Sunday, December 24, 2006

Business in India??

As per Dun & Bradstreet India, the Composite Business Optimism Index of the Indian economy looking optimistic on growth prospects and for Q1 2006 improved by 21.1% over the same quarter of the previous year. The Composite Business Optimism Index stood at 167.7 points in Q1 2006 as compared with 138.4 points during the same quarter of 2005. However, the index registered a negative growth of 10.3% as compared with Q4 2005. In Q1 2006, all six optimism indices, namely, volume of sales, net profits, selling prices, new orders, inventory levels and employees, have registered increases as compared with the same quarter, last year. A summary of the BRIC report prepared by Goldman Sachs states that over the next 50 years Brazil, Russia, India and China - the BRIC economies- could become a much larger force in the world economy and if the things go right in less than 40 years, the BRIC economies together could be larger than the G 6 in US $ terms. By 2025 they can account for over half the size of G 6. Currently, they are less than 15%. Growth for BRIC economies is likely to slow significantly towards the end of the period with only India seeing growth rates significantly above 3% by 2050 .

India's economic policies are designed to attract significant capital inflows into India on a sustained basics and to encourage technology calibration agreements between Indian and foreign firms. Policy initiatives taken over the last few years have resulted in significant inflows of foreign investment in all areas of the economy, except those reserved for the public sector. Today, India is one of the most exciting emerging markets in the world. Skilled managerial and technical manpower that match the best available in the world and a middle class whose size exceeds the population of the USA or the European Union, provide India with a distinct cutting edge in global competition.

Indian Culture in Business and Business Opportunities

Understanding the culture in India is a key to successful business relationships. India has great potential in the global economy, yet it presents unique challenges. The Indian culture and way of doing business is often different from most Western countries therefore some orientation is often helpful. Understanding on the basics of office rent, housing, medical services, phone, Internet access, utilities and travel can ease your entry into the Indian business.
There are plenty of exciting business opportunities in India majority in IT and ITES. Some of them are listed for a reference.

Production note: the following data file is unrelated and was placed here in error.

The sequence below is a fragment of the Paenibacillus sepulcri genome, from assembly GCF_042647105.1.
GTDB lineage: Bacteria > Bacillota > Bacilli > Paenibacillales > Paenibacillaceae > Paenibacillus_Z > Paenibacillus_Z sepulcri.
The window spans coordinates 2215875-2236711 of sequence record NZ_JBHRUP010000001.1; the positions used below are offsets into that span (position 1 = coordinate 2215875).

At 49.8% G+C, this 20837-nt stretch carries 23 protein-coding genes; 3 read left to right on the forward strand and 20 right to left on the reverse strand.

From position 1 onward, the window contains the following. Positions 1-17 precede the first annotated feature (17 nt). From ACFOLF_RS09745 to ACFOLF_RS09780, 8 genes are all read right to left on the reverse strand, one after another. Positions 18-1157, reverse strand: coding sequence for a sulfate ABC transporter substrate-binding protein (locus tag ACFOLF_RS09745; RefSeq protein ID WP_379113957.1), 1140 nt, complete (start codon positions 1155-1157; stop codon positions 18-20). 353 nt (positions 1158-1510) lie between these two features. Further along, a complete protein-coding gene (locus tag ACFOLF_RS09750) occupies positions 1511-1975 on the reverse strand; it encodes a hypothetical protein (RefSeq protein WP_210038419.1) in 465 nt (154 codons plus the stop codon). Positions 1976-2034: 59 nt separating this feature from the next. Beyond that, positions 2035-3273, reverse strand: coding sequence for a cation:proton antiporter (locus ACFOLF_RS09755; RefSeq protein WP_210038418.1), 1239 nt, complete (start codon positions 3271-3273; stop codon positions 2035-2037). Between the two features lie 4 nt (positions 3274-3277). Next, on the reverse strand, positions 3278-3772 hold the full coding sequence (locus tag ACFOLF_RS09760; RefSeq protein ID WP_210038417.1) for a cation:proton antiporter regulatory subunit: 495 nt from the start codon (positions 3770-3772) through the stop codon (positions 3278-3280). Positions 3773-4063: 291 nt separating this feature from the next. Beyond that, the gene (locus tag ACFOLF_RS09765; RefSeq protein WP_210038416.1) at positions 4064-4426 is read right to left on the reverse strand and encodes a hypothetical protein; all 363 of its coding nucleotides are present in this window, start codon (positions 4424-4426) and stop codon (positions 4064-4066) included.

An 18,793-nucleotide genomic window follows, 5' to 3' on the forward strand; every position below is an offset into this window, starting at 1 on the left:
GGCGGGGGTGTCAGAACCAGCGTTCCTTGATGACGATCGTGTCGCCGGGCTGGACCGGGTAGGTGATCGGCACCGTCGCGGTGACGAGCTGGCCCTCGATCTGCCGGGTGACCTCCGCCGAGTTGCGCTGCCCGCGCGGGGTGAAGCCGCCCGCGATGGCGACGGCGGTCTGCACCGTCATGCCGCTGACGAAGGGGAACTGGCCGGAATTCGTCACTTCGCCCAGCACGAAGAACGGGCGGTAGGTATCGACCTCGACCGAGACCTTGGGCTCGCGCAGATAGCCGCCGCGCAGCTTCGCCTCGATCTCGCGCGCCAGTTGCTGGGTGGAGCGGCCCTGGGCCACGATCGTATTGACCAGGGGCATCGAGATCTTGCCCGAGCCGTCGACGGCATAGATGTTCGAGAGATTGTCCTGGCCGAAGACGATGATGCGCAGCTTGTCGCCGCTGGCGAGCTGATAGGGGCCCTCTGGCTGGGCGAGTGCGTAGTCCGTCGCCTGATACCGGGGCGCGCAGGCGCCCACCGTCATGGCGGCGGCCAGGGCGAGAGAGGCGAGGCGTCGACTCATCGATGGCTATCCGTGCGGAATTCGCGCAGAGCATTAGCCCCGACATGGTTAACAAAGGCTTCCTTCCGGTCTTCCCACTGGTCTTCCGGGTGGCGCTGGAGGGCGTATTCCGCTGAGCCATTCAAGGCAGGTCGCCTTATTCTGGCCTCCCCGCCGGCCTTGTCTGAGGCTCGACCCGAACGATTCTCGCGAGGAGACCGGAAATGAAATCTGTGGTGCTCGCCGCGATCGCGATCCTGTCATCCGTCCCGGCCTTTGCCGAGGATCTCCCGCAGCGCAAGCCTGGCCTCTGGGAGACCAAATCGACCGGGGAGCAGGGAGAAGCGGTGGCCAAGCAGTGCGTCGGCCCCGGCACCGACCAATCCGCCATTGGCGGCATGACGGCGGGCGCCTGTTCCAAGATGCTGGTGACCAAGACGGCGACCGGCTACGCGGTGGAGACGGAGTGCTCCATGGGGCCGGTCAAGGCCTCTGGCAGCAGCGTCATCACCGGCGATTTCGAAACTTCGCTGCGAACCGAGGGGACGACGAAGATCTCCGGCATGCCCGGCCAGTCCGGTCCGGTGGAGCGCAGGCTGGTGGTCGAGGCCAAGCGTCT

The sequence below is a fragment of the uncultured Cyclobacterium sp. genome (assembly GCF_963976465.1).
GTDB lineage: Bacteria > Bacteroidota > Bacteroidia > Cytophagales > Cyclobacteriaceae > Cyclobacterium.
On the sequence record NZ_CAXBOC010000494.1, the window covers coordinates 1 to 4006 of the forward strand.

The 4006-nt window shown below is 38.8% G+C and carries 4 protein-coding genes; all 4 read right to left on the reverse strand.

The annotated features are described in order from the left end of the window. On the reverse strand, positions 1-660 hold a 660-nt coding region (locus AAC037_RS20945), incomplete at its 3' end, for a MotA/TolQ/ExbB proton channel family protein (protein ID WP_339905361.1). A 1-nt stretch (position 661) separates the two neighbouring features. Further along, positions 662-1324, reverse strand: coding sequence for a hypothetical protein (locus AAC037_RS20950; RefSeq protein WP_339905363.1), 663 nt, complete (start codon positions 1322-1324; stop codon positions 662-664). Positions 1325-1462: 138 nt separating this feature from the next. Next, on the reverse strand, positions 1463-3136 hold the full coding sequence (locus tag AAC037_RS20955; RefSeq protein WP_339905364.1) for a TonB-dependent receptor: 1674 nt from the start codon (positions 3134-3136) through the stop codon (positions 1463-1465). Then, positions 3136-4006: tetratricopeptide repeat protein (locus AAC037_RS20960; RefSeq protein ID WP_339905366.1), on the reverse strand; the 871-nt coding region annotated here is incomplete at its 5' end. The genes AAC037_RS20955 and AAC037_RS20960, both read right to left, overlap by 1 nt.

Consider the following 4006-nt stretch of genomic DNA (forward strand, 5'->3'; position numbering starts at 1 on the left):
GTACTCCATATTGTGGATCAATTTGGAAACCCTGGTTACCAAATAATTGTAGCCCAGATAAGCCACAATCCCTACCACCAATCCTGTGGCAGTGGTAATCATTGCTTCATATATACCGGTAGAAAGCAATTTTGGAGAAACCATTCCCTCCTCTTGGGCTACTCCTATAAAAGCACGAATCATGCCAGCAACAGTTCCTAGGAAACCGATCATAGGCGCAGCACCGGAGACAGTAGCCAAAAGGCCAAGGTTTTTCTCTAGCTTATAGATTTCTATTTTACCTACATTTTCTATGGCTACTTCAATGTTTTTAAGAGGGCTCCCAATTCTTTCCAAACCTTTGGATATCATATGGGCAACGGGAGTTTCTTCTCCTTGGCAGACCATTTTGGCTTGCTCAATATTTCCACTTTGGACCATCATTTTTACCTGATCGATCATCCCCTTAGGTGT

• Online Customer Support From India
  • E-Commerce Export Opportunities In India
  • Export Animations, multimedia, Graphics Or Other Content Products
  • Export Data Services
  • Start A Software Company
  • E-Commerce Business Opportunities Within India

Is India right place to Invest?

One of the most striking features about India, which any foreign traveler must appreciate, is the size and diversity of this country. Given its vastness and variety, there is no single way to understand India. In fact, one observer once commented that 'India as a nation exists only in the minds of its population.' Many travelers find India unpredictable and confusing because they fail to grasp this point. The following paragraphs will give a perspective to understand one's experience of India.

India used to be a closed control-and-command economy until the early '90s. Since then it has opened its economy, and allows foreign investments in most industries except a few strategic ones.
Over the last 25 years, the Indian economy has enjoyed an average annual GDP growth of around 6%, without any of the boom-and-bust cycles that are found in many other developing economies.
India's main stock exchange, the Bombay Stock Exchange, has around 6,500 listed companies, which is second only to NYSE. A total number of 9,600 companies are listed across India's 21 stock exchanges. It has the third largest investor base in the world.
The national currency is the Indian Rupee, and is denoted as 'Rs.' Prior to the 90s, the value of the Rupee was controlled through government intervention. Since the liberalization of the Indian economy in the 90s, the Rupee has become a floating currency.
Starting as one of the least-developed countries, India has emerged as a global player in many industries. Some examples:

  • It is the largest producer of tea in the world, accounting for more than 30% of global production
  • India is the second-largest cement producing country in the world
  • The Indian pharmaceutical industry ranks 4th in the world in terms of volume
  • Aside from the USA and Japan, India is the only country to develop its own supercomputer
  • India is among only six countries in the world to develop its own satellite-launch technology
  • With more than 800 movies a year, India produces the largest number of movies in the world
  • India is the world's largest center for diamond cutting and polishing
  • Since 2001-02, the Indian auto-component industry has grown very fast, and has emerged as the sourcing hub for almost all global automobile companies
  • India is the world's 2nd largest fruit and vegetable producer
  • In recent years, India has also emerged as a global player in Information Technology, and ITES [IT Enabled Services]
An abundance of low-cost labor and a reputation for high-quality work will, for the next several years, continue to make India one of the top outsourcing destinations for U.S. companies looking to cut IT development and maintenance costs. But a lack of industry-specific consulting skills and market presence in the U.S. could limit the appeal of Indian vendors for upstream IT consulting work in the future, observers say